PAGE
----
As businesses throughout the State of California continue to grapple with the potential implications of AB5, a new law designed to make it more difficult for companies to treat workers as independent contractors, the California Trucking Association (“CTA”) is taking legal action.
As we previously wrote here, AB5 codified and expanded the “ABC test” adopted by the California Supreme Court in Dynamex Operations West, Inc. v. Superior Court for determining whether workers in California should be classified as employees or as independent contractors.
To satisfy the ABC test, the hiring entity must demonstrate that:
- the worker is free from the control and direction of the hiring entity in connection with the performance of the work, both under the contract for the performance of the work and in fact; and
- the worker performs work that is outside the usual course of the hiring entity’s business; and
- the worker is customarily engaged in an independently established trade, occupation, or business of the same nature as the work performed.
In an amended complaint filed on November 12, 2019 in the U.S. District Court for the Southern District of California, CTA seeks declaratory and injunctive relief that would bar the State of California from applying the ABC test to the trucking industry.
Among other things, CTA seeks a ruling that the “ABC test,” as applied to the trucking industry, is preempted by the Federal Aviation Administration Authorization Act of 1994 (the “FAAAA”). And it seeks an injunction prohibiting the Attorney General and California state agencies from attempting to enforce the “B” prong of the test.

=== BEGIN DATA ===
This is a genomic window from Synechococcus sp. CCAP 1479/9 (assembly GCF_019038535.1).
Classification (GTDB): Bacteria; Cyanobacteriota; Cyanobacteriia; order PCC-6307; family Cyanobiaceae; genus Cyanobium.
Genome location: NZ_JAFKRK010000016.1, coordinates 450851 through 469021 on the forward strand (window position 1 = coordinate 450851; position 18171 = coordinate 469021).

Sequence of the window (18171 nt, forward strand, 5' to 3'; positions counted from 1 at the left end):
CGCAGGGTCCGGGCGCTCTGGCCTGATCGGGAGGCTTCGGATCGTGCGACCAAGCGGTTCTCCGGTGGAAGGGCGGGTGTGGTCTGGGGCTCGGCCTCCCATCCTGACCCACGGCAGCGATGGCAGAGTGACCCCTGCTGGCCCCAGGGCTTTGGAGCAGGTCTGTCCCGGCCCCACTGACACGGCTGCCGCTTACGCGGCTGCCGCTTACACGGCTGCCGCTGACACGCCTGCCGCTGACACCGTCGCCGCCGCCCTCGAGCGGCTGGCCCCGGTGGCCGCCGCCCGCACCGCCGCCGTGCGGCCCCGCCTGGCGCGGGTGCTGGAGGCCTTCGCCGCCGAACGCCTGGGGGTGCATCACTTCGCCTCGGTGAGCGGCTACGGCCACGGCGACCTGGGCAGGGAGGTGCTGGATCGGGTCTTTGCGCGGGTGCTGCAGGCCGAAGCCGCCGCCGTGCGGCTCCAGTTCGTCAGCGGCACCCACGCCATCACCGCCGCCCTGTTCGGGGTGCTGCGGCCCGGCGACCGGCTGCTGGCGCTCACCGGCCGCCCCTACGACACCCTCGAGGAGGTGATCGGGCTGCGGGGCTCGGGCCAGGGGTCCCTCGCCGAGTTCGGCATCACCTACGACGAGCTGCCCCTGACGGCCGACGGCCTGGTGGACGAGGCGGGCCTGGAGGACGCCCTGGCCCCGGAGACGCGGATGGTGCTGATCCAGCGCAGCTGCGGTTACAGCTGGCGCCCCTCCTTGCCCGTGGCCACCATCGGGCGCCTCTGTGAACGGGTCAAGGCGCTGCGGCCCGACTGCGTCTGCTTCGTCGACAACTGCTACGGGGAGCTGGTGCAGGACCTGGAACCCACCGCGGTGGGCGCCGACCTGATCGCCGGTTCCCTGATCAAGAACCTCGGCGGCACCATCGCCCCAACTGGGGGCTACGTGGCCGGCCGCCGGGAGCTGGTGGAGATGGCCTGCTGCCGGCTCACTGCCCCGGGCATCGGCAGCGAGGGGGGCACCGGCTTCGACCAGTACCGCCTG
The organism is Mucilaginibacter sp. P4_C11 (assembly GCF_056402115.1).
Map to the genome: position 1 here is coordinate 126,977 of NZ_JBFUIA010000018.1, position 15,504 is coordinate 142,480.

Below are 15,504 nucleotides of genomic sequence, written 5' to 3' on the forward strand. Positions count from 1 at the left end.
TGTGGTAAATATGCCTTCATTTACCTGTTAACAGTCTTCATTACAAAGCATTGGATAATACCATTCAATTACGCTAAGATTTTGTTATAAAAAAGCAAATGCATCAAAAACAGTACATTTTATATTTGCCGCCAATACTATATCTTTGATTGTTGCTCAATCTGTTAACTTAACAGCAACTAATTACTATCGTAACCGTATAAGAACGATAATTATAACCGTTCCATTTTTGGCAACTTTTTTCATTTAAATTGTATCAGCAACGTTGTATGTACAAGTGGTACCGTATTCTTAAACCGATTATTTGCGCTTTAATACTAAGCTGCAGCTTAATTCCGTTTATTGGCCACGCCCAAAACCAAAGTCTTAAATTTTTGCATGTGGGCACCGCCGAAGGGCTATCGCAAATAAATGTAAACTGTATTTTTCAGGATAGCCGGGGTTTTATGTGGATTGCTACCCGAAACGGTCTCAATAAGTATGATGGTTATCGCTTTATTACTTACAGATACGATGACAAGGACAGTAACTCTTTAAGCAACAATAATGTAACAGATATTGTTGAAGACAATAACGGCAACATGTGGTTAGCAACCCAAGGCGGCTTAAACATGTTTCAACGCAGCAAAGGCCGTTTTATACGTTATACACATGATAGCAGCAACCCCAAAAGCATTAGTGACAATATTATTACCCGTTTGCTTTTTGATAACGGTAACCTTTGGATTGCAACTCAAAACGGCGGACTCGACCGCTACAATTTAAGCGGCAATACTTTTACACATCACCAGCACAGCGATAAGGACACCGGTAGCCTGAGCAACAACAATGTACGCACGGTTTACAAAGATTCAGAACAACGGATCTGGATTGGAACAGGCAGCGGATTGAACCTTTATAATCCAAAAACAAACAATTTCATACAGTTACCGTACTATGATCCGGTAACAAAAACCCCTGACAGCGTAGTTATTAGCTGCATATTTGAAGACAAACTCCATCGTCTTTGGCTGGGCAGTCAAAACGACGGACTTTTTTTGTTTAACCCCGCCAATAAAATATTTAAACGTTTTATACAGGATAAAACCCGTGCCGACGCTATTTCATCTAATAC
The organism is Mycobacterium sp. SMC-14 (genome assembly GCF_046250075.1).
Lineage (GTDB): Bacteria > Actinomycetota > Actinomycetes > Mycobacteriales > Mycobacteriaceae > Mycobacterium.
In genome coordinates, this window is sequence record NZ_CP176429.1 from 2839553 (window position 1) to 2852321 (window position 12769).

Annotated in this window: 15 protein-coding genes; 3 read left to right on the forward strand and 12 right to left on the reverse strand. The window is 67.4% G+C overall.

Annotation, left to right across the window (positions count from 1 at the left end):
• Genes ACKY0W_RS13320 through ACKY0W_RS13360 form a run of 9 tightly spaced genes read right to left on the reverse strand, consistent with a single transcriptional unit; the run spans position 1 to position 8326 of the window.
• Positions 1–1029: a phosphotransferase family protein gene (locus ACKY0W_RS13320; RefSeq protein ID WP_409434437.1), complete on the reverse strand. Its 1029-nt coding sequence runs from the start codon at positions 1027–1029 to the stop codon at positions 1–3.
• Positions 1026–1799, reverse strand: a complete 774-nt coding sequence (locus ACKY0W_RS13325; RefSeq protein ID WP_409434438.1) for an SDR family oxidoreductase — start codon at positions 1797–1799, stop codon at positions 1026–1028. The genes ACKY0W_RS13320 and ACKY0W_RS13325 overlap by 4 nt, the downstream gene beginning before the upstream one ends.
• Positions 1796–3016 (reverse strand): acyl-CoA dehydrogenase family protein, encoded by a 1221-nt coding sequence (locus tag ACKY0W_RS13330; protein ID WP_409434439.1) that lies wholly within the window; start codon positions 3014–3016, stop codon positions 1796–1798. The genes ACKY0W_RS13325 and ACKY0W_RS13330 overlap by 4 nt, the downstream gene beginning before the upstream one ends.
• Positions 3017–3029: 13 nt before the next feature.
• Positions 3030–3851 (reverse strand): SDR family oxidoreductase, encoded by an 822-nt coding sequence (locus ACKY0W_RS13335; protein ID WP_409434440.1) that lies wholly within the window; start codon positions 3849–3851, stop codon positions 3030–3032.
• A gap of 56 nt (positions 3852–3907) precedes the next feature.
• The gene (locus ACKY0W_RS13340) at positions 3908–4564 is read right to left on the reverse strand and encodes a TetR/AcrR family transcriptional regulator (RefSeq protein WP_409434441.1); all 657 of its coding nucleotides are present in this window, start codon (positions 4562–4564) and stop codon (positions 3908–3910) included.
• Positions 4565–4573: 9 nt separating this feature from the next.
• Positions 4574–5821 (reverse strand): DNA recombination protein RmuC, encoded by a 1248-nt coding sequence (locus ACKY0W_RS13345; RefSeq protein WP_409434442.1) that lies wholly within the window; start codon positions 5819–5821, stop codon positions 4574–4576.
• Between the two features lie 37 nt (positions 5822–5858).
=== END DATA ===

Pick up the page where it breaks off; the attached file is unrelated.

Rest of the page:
CTA asserts that the FAAA preempts the “B” prong because it will effectively operate as a de facto prohibition on motor carriers contracting with independent owner-operators, and will therefore directly impact motor carriers’ services, routes, and prices, in contravention of the FAAA’s preemption provision.
CTA further contends that the test imposes an impermissible burden on interstate commerce, in violation of the Commerce Clause of the U.S. Constitution. CTA asserts that the test would deprive motor carriers of the right to engage in the interstate transportation of property free of unreasonable burdens, as motor carriers would be precluded from contracting with a single owner-operator to transport an interstate load that originates or terminates in California. Instead, motor carriers would be forced to hire an employee driver to perform the leg of the trip that takes place in California.
The litigation is still in its early stages. However, given the fact that AB5 will go into effect on January 1, 2020, trucking businesses with operations in California should actively monitor developments in this case, and other potential challenges to AB5.